Research shows electric vehicles can make sense as fleet cars


Fleet managers can benefit from buying electric vehicles under certain conditions, according to a research paper by Portland State University associate professor Miguel Figliozzi. The paper marks OTREC’s first electric vehicle-related research accepted for publication in a peer-reviewed journal.

In the paper, set for publication in the Transportation Research Record, Figliozzi presents a vehicle replacement model that compares the benefits of conventional and electric vehicles under various scenarios. Incorporating electric vehicles makes the most sense for heavily used fleets when gasoline prices are high, assuming electric vehicle tax credits continue.

Until their purchase price drops, electric vehicles won’t make financial sense for fleet managers without some incentives. “Tax credits are important, especially at the beginning, given the higher price of EVs,” Figliozzi said. “The federal tax credit is roughly 20 percent of the (Nissan) Leaf’s list price and it makes a difference.”

The model presented in the paper shows that fleets will start to include a few electric vehicles with gas at $4.10 per gallon, assuming the existing tax credits. In heavily used fleets, defined as 19,000 miles per year per vehicle, the number of electric vehicles jumps to 64.3 percent of the fleet.

Even if cases where electric vehicles don’t make economic sense, fleet managers will buy more fuel-efficient conventional cars if gas prices rise or if they put a lot of miles on their cars. In either scenario, fleet miles per gallon rises 2.8 percent. With both high gas prices and heavy vehicle use, fleet mileage improves 3.9 percent.

Adding an electric vehicle tax credit to those factors improves the fleet miles per gallon 71.8 percent.

Figliozzi examined vehicle fleets because fleet managers’ decisions can be described more rationally than those of individual consumers, he said. Whereas individual consumers might buy a particular car for reasons such as supporting green ideas or products, fleet managers must consider economics first.

Fleet managers can use this research to consider the many factors that combine to affect the best purchase decision. Figliozzi said. “There are scenarios where EVs will be the best option, but there are scenarios where they are not,” he said.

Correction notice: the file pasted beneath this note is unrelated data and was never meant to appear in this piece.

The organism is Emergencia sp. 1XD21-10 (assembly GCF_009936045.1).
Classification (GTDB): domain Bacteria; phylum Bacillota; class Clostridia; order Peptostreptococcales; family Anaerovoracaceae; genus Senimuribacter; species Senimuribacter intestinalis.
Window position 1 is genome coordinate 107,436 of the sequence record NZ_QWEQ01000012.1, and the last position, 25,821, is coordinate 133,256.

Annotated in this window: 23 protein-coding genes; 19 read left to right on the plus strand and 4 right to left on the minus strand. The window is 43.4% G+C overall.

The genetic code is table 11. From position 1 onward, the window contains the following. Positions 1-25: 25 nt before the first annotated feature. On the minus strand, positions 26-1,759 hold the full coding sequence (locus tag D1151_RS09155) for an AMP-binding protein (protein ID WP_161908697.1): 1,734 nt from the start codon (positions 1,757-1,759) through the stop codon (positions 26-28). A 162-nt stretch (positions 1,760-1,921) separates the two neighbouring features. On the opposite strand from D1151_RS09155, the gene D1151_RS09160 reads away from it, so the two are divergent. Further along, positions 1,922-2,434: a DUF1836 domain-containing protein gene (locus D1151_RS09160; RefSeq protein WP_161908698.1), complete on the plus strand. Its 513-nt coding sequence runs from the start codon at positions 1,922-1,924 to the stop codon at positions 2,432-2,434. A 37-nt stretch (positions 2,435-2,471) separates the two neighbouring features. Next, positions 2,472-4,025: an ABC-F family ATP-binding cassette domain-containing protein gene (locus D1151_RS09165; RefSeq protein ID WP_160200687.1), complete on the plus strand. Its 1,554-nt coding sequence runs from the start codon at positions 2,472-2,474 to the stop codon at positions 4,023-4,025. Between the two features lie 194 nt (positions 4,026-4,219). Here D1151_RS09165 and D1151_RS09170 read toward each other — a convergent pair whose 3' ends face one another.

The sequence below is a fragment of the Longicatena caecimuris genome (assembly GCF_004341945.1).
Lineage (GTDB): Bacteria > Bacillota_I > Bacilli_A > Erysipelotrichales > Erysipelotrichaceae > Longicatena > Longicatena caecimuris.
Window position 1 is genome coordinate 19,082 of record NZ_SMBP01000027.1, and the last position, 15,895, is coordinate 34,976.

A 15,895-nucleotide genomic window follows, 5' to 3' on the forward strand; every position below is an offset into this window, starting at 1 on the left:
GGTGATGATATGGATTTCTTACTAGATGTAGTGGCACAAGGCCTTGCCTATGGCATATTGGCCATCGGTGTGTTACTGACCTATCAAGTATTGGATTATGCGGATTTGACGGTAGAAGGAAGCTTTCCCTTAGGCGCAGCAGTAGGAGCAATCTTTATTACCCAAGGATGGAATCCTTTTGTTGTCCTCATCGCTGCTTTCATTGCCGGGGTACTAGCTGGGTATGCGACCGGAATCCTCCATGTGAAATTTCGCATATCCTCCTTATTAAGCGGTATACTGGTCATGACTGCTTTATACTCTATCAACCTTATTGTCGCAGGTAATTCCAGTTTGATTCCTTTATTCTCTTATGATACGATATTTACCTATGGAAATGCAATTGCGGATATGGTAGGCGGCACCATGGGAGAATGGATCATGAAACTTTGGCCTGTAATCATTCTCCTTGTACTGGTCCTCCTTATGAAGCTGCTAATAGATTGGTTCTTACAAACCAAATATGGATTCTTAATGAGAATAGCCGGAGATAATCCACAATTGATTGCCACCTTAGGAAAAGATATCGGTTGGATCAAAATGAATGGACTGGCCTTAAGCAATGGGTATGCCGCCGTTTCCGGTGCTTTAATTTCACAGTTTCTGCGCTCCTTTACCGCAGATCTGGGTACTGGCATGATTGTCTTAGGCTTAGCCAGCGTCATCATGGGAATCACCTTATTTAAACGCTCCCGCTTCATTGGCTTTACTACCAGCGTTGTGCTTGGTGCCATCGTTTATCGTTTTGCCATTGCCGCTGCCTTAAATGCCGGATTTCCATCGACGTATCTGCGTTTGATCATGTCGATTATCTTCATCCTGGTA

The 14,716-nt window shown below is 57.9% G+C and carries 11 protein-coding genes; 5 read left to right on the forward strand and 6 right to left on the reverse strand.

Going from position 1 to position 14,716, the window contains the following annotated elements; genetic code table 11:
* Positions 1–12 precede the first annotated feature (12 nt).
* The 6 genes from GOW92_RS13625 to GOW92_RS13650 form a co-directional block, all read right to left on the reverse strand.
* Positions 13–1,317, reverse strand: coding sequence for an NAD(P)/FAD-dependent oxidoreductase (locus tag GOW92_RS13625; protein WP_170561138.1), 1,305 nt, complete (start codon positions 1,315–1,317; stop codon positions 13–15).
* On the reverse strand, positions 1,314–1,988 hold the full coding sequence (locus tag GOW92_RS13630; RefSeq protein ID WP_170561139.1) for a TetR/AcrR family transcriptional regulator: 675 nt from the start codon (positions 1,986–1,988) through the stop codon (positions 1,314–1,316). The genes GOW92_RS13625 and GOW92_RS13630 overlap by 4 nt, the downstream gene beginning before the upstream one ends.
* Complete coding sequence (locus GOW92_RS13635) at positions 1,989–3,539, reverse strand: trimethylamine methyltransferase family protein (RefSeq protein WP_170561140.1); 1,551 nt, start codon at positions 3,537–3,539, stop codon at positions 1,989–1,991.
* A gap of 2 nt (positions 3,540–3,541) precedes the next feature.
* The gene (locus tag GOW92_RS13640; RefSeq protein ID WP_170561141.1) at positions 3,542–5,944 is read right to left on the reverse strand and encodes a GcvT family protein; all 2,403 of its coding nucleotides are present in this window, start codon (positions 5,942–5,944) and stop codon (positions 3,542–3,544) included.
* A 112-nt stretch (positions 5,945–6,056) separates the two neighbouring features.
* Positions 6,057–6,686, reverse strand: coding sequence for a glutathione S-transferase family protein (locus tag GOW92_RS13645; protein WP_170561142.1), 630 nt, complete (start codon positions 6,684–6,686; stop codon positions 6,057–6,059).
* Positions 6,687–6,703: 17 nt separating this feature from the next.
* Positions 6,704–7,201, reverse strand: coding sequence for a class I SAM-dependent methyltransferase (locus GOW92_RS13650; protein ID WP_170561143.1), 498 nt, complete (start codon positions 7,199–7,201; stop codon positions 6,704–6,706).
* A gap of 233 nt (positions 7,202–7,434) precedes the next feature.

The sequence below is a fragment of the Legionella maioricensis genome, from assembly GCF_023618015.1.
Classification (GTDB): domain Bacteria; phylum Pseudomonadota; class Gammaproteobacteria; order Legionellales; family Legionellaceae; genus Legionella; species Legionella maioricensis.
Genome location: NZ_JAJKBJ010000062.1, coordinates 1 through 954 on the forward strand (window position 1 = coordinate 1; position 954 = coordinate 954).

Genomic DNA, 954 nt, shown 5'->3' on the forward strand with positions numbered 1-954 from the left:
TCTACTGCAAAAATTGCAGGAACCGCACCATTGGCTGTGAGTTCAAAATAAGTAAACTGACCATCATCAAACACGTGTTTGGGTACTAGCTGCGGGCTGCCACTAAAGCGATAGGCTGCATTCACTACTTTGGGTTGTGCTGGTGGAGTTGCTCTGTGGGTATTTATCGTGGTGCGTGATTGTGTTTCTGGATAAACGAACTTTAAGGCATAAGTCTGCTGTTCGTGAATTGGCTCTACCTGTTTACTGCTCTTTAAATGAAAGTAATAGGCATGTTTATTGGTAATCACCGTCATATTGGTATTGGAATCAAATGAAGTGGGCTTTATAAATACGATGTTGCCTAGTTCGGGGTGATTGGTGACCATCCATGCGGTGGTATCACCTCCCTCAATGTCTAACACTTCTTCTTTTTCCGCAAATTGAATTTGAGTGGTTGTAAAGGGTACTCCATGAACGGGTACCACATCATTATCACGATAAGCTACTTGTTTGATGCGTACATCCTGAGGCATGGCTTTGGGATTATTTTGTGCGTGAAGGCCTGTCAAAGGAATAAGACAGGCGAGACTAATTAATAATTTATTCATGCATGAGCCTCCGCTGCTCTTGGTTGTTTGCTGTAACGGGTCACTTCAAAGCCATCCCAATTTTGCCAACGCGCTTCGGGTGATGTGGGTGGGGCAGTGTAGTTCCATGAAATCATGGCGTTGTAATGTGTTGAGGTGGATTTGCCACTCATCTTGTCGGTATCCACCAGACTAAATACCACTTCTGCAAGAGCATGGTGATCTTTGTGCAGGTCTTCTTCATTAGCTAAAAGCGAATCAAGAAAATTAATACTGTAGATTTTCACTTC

“I would hedge and spread out the options depending on how you use the vehicles” he said. “Have some EVs and use them if you do a lot of miles. Otherwise, use more of the conventional or hybrid vehicles.”

Although the United States doesn’t impose a tax on greenhouse gas emissions, Figliozzi considered the European Union’s cap-and-trade value of $18.7 per ton. At that cost, considered much lower than the true cost of carbon emissions by some economists, an emissions tax had no effect on the decision to purchase electric vehicles.

The paper is titled “Economic and Environmental Optimization of Vehicle Fleets: A Case Study of the Impacts of Policy, Market, Utilization and Technological Factors. Portland State graduate students Jesse Boudart and Wei Feng are co-authors. A version of the paper was presented at the Transportation Research Board’s annual meeting in January.

The research grew out of the OTREC project “Green and Economic Fleet Replacement Modeling.” Figliozzi will follow up this research with a paper this spring that details the break-even points for various vehicle types given fluctuations in gasoline prices and other economic and technological factors.

Click here to read the full paper.

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